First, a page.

Right out of the box, it was easy to start playing. We read three lines of instruction and my 11yo son began setting up the first challenge. He followed the picture in the book of Starter puzzles, arranging the little shapes just how he saw them, then proceeded to fill in the puzzle portion with the remaining pieces. (It was like completing Tangram shapes, but backwards!) He finished several in the first round of play.
In the span of two weeks, we’ve managed a camping trip with zero camping, three days without power, a Great Wolf overnight and some Covid. Life is weird.
Last week felt like the longest one in a while. George got promoted, so we started out with a small celebration. More fun than stressful, plus the house was cleaned early!
As spring continues, our focus seems to be shifting into physicality, any activity that requires body movement in some way. Definitely the trampoline is a daily outlet all year, but now it’s been a joy to get outside on bicycles or on foot, and no one seems to mind a lap around the ‘hood. Particularly in the rain!
First camping trip of the season! Our Wildling crew headed to Great Sand Dunes National Park for a group trip, and we had fun despite crazy winds + below-freezing temps.
The week of science experiments, if ever there was one. From DIY egg dye to rocket launching, we did them ALL.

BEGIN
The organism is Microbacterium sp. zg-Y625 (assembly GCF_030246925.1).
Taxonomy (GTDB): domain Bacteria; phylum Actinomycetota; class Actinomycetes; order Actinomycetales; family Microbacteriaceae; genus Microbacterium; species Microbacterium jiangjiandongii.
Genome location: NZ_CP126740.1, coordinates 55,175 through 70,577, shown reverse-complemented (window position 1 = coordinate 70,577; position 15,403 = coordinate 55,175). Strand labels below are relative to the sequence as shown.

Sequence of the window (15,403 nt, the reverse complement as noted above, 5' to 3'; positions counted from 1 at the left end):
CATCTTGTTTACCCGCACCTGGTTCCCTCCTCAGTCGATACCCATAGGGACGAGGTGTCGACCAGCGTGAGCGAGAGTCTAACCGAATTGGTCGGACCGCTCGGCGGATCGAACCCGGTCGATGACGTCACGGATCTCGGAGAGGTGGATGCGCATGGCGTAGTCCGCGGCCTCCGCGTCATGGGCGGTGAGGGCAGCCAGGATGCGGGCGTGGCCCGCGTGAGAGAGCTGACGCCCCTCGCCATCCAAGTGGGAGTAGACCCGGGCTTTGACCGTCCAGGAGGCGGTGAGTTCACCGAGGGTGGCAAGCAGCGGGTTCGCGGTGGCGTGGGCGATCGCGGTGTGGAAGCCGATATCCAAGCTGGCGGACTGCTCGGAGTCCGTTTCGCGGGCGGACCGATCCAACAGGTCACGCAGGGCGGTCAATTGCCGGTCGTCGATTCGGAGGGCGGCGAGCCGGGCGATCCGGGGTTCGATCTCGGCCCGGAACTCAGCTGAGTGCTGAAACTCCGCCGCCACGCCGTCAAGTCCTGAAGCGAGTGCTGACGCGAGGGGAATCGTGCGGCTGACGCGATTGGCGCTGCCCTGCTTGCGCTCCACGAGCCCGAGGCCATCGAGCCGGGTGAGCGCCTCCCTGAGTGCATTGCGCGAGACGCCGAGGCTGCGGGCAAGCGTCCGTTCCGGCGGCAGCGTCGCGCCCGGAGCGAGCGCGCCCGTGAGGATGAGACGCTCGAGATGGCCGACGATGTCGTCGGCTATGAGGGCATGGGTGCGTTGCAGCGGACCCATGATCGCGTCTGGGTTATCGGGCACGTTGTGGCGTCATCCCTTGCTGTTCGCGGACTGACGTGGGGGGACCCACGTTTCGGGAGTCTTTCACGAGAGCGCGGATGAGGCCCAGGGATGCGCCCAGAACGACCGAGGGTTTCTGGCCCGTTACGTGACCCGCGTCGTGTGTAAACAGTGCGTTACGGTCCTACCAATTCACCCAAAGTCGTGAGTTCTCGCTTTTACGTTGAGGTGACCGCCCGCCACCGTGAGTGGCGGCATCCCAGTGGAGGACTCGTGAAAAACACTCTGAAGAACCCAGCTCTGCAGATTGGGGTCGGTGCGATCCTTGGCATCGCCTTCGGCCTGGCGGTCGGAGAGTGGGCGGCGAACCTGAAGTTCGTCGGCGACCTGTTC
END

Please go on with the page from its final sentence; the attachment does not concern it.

We’ve had some personal growth this week as well – that usually feels awkward to me. Rosetta has a friend with a similar temperament, and that makes it hard for them to move on from disappointment when they play. They’re quiet, funny people, and disagreement shifts them into defensive mode.
Rosetta managed several projects this week, including making bags to give out to the homeless people we see when we’re driving. She loves making these + has been asking. She and a friend organized this together. We shopped together and split the cost, then the girls packed the bags up with healthy food, snacks and hygiene supplies. Another one, seen below, is tree painting.
I was leery, but gaming with friends has turned out to be an awesome way to practice social interactions with real-life consequences.